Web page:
promise iu alxutt two veara.
A half-brother of lii# father was a
uieroinuit ai Leavenworth, Kansns, and
had ga.iti him countenance and g-iieral
a**i*t.vnce bv which he was sanguine
that he could not (ail to speculate *ue
ci i-iully in city paoperty. Only let her
remain (oitlifu! to lam and ill two y.-*i*
her father should tK-e him in lamdon
again with plenty of money in In* pock
et*. She answered appropriately, with
a faith in the future a* unworldly u* his
own, aud from thenceforth their letters
passed i irk other ou the ocean by every
The story of American fortune-making
by immigrant* h* not much variety.
Occasionally the dmun i at leant prt
ly realize*!, but a* u general thing de
ferred hope IK the burden of the *oug.
The young Knglialimau iu Ku*ii* won
always j lint alMiiit to il<> la tter, but the
titue of actual golden consummation
neti r eliauce.l n> c<me. .Two year* ami
three yearn and four rolled on, and at ill
he rcmaiu"d ou thia aide of the "en and
wrote hojnful lett* r. I hiring thin time
hi- father, the clergyman, dled, leaving
an rotate w lueam*' to the widow ami
daughter that the exile could not think
of going back to hi* old home n* poor
an when he left. Hnt the father of Si Ikk
Mo>s departed this life also, and about
three mouth* ago the truc-hearti*! heir
er * wrote to her finally dexjamding lov
er that, n* he conhl not go to her, ahe
had decided to eome to him.
Accordingly, the spirit***! young lady,
di*r>*gnriliiig the still urgent objectiona
of lier kimlml, ami leaving a Ixmdou
borne of luxurv ami refinement, cross*-d
tin* Atlantic alone, an*l on Sunday last
arrive*! at a hotel in I/eaveiiworth, wh*r'
her yet iinjux-nnions lover was to, and
of course did, m***t her. Tin y were
married on tin* saun* day, atnl it fiiay IM*
added, that tln-ir journey will be bark
to the old country. A serious tenijs*r
nry sacrifice was involved, of course, in
tin* fair voyager's IM11 trip to tin* coun
try oil such an errand; but, n* already
noted, *lie is now an heiress; her array
of traveling trunk* is *q*ok*-n of us sonn*-
tliing wonderful, and the reunited lov
ers will return to their native laml, as
husband and wife, in tin* glow of a ro
innnee to which riclies will give all nec
essary gentility.
Kli IVrkin* ui defect lir Hue*.
It pains me to hear of MI lunny pe*iple
being hum**!, on account of elevator*
and defective fiues. Tin* other day 1
laid a plan lwforc the Fire 1 nspcctors,
which, if carried out. will remedy the
When 1 called on the Imqieetor of
Ruildings, Mr. McGregor was trving
s*mie experiments w-ith Professor Ryn
dall. They were trying t*i il>*tro*-t the
heat from the fire, MI lU* t*i leave tin* fire
perfectly harmless, while the heat is to
be carted off in flour barrels !> supply
ctHiking-stoves. Tlu-n they trieil experi
ments in eonrentrating water. t> bo
need in the engines in ens*- of a drouth.
The hitter experiment proved eminently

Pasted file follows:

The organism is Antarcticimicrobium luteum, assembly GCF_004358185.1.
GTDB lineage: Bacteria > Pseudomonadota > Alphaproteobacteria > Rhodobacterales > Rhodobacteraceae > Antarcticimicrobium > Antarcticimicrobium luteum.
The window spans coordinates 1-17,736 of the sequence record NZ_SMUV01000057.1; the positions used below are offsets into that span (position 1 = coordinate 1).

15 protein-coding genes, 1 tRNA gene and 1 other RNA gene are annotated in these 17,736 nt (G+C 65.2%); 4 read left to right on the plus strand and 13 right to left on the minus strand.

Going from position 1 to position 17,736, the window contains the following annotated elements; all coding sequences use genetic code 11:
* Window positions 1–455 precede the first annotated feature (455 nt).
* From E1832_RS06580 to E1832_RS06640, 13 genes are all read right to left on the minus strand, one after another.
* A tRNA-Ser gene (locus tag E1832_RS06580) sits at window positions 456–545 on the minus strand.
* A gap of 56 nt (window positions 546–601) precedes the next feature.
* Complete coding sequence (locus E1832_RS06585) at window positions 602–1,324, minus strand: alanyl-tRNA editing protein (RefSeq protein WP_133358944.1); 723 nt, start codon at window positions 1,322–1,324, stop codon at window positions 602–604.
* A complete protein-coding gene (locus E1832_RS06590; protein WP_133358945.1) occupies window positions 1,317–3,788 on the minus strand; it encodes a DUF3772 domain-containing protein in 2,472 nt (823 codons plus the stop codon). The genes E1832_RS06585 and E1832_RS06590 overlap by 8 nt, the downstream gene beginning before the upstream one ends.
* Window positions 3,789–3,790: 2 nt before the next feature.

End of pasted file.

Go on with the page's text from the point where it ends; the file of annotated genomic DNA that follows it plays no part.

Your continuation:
successful. Twelve barrel* of water
w* re cvnjio rated down t<> n gill, and this
w:m s*-al*'<l in a small phial, to 1M- diluted
ami 11****1 to put out fire* iu eases where
no ('rotoii wnter can he had. In some
raa<*H the water is to Is* evnjsirsted and
concentrated till it becomes a fine dry
ixivdrr, ami this can We carried around
in Ilu* vest jmM'ket of tin* firemen, ami is
t<i 1 ><• blown ii|Mn the fire through tin
horns—that is, it is to extinguish the
lire in a horn.
1 examined the powderizod water with
great interest; took a horn—in Ins
hands—and pro**eed<**l to elucidate my
plan for constructing fin'-flues. I then
told them how the holes of tlia flues
should lu* constructed of solid east inui
or other non-combustible material and
then cold corrugated iron, without any
ajiertnres, poured around them.
"Wonderful!" *xclainied Professor
Tvndnll and Mr. McGregor in a breath,
"nut where will voa pine*' the flues,
Mr. Perkins?"
"My idea," I replied, drawing n
diagram on the wall-paper with a piece
of charoon!, "is to have these flues
in every instnnee located in the adjoin
ing house."
" Magnifleent! but how about the ele
vator ?"
" Why, after putting them in the next
house too, I'd seal them up water-tight
aud fill them with cotton and let it
freeze. Then I'd turn them Imtlom
siile np, and if they eaught fire the
flames would only draw down it into the
The lending actors at the New York
theaters are hy no means bodlv paid.
John Brougham has a weekly salary of
9000, and a handsome income besides
from his many plnvs ; Mrs. John Wood
gets SOOO ; Rose Horace, 9600 ; Stuart
liobson, 9160. These nre nt the Grand
Opera House. At the Fifth Avenue
Tneater Miss Davenport ( whom Bonci
cault pronounces one of the liest light
eomeuy actresaeß of the day) gets 9150;
George Clark 125 ; James Lewia, 9125;
Plessy Mordauut 9KO ; Jenny Lee, 900;
Emily Weatayer 50. There are very
many others receiving salaries ranging
from S3O to 900 u week. Most of these
are prudent, maney-aaving people, regn
, lax visitors at the savings-banks.
Hluki'n uu Trial.
Tilt* trial of Edward H. Ht<>kri, fur the
murder of James Flsk, Jr., ww ruUlnwl
in the Court of Oyer ami Teriuim r, In -
fore Juilgc |lt>*rilui*ii. Til® prisoner
hIIMM-lf WM placed Oil till* Hlttllll oil Ilia
ow it In-half, and hi* examination lusted
all duv. He explained at length the
circumstances of hi* business relation#
with Fiak, their Biilnnnjueiit litigation*,
uiid the various legal proceeding* which
nro- front them, lie nurruted the pro
gress of the lil>el suit instituted ugumat
Flsk to .loKeJillllie Mansfield, and hav
ing stilted how he left York*ill® Police
t'ourt on the morning of the shooting,
lie detallsd his subsequent movement*
up to the time of lii* arrival at the
(iraiul Central Hotel. He was induoed
to enter the hotel by seeing a lady in
the window UIKIV® he thought lie recog
nised us u friend he met ut Saratoga
•luring the previous summer, and he
endeavored, hut without success, to
bring a friend, Mr. Bailey, with bint.
After entering the hotel lie found that
the lady was not the person whom he
supposed, uud he turned to go away; he